The Pork Barrel

The Philippine pork barrel, a corruption of the American original born in 1817 [The Bonus Bill of 1817], was introduced in the Philippines in 1922 and carried on into the Commonwealth period as a political patronage fund. It was abolished by President Marcos with the abolition of the Congress during the martial law. He did not restore it upon establishing the Interim Batasang Pambansa in 1978 or the regular Batasan in 1984. No one else but he must be the patron.

Whether by her own decision or on the urging of seasoned politicians around her, President Corazon C. Aquino revived the pork barrel under the name Countryside Development Fund” – later renamed “Congressional Initiative Fund”; in 2000, it became the “Priority Development Assistance Fund”.  In two cases, the Supreme Court — “G.R. No. 113105 in 1994” and “G.R. No. 164987 promulgated in 2012” — did not declare unconstitutional the CDF and PDAF, respectively; the Members of the Congress only recommended projects.  The recommendatory power has now become mandatory — the Members of the Congress following up the project with the implementing agency.

The budget provides for the Special Purpose Fund (SPF) in lump sums – not programmed items – to enable the President to help victims of calamities, cope with emergencies or provide funds for other exigencies like assistance to troubled government corporations without running to the Congress every time they occur. In the 2014 budget, the SPF is allotted P449.95 billion or 19.84 percent of the P2.267 trillion budget; 5.5 percent of the 2014 SPF (P25.24 billion) is for the PDAF.  Judiciously used, the SPF can withstand questions. But power corrupts.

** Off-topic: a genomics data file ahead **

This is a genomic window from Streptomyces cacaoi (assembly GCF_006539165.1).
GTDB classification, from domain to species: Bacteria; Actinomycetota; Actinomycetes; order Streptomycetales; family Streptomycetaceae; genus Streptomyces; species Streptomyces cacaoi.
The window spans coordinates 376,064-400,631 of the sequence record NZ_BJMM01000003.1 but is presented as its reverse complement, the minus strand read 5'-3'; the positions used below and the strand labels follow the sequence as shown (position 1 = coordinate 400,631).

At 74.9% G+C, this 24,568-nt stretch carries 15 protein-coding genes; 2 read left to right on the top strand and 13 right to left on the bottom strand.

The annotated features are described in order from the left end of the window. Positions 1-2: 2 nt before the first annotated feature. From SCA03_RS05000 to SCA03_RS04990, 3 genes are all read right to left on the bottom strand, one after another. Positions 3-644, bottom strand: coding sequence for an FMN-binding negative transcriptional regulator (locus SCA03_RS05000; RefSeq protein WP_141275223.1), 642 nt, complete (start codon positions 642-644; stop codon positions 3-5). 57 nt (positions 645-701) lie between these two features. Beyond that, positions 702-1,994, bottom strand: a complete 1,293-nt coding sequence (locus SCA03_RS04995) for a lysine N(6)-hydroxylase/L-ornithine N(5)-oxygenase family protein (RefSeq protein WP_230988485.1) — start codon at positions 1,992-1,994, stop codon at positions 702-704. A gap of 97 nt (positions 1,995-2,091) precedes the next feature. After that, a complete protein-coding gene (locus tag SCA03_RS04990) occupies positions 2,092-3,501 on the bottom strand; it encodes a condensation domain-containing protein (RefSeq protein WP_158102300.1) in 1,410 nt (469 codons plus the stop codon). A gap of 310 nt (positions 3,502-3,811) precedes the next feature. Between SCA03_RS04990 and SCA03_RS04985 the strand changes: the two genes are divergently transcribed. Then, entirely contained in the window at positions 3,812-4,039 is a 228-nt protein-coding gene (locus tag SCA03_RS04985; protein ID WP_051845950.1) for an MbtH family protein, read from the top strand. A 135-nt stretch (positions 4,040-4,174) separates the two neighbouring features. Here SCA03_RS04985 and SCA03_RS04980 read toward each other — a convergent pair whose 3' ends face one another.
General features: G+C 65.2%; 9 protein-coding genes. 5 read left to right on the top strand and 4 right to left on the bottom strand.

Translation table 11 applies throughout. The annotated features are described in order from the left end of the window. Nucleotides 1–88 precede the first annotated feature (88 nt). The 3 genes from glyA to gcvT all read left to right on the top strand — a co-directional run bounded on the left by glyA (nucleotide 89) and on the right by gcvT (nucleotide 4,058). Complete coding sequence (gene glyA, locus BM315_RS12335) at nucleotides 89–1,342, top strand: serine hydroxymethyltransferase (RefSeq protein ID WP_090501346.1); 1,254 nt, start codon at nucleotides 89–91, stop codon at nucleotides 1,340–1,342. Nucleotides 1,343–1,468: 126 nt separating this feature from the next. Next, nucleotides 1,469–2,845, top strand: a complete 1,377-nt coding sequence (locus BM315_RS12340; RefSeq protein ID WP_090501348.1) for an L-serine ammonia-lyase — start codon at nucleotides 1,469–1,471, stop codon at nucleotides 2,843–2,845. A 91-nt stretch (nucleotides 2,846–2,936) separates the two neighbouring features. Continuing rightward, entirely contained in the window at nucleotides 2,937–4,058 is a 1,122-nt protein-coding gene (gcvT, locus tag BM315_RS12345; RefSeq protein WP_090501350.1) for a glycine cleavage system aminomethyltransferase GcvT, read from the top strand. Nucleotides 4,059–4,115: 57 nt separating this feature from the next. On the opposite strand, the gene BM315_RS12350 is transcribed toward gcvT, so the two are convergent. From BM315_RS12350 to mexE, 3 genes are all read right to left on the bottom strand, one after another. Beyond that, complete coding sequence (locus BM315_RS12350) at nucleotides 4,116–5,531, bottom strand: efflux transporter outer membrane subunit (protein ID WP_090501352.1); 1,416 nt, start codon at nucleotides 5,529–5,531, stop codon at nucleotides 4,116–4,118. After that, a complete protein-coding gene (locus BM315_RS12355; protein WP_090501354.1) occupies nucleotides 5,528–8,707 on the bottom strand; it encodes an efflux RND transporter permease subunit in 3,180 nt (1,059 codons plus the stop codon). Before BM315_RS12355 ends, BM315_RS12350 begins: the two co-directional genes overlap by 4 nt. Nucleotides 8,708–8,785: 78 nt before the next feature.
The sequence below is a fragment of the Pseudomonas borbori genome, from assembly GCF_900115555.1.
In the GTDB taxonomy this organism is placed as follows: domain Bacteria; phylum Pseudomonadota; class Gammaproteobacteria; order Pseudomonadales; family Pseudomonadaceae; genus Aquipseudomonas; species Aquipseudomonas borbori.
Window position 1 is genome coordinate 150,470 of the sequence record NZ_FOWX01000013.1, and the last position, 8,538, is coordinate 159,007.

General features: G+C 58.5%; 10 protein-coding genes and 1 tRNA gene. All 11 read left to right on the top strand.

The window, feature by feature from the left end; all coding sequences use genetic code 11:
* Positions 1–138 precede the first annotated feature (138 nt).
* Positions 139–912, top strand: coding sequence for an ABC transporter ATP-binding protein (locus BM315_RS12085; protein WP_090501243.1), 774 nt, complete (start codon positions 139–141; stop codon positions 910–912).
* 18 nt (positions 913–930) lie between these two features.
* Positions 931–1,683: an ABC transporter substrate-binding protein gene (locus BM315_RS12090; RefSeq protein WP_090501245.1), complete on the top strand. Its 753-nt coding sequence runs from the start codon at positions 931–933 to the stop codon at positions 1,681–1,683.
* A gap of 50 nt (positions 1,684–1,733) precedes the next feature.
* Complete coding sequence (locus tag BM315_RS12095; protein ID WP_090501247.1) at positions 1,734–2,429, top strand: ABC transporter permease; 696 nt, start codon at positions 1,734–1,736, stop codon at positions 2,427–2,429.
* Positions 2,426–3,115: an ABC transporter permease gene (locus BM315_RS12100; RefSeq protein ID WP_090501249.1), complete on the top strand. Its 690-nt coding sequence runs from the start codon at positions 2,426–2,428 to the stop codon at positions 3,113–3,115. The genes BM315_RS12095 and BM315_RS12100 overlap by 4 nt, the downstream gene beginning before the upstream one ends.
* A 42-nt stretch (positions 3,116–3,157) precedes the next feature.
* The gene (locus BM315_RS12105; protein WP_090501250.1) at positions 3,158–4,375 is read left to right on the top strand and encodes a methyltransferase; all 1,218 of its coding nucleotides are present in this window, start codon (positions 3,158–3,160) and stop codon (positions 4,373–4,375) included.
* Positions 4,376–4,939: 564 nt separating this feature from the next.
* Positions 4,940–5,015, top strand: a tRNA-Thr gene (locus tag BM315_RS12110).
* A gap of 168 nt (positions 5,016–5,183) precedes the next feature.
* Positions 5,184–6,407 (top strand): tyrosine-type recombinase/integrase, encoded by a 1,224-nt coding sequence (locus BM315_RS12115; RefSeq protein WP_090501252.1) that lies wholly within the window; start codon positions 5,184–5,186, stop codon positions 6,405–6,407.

PSF, DAP Not “Pork”

The expediency and convenience of the SPF must have inspired the creation of the PSF and the DAP.  These have given Presidents fiscal power to spend public money beyond the authority of the Congress in the annual budget. Abused, the PSF and the DAP feed corruption.

The Palace insists that the PSF and DAP are not “pork”. Only the PDAF is.  But what really are the difference of the PSF, DAP and PDAF? As earlier stated, the Philippine pork barrel was copied from the long-practiced American original. How do the original and the imitation copies compare?

In its original: “The term pork barrel politics usually refers to spending which is intended to benefit constituents of a politician in return for their political support, either in the form of campaign contributions or votes. Typically, “pork” involves funding for government programs whose economic or service benefits are concentrated in a particular area but whose costs are spread among all taxpayers. Public works projects, certain national defense spending projects, and agricultural subsidies are the most commonly cited examples. (Wikipedia)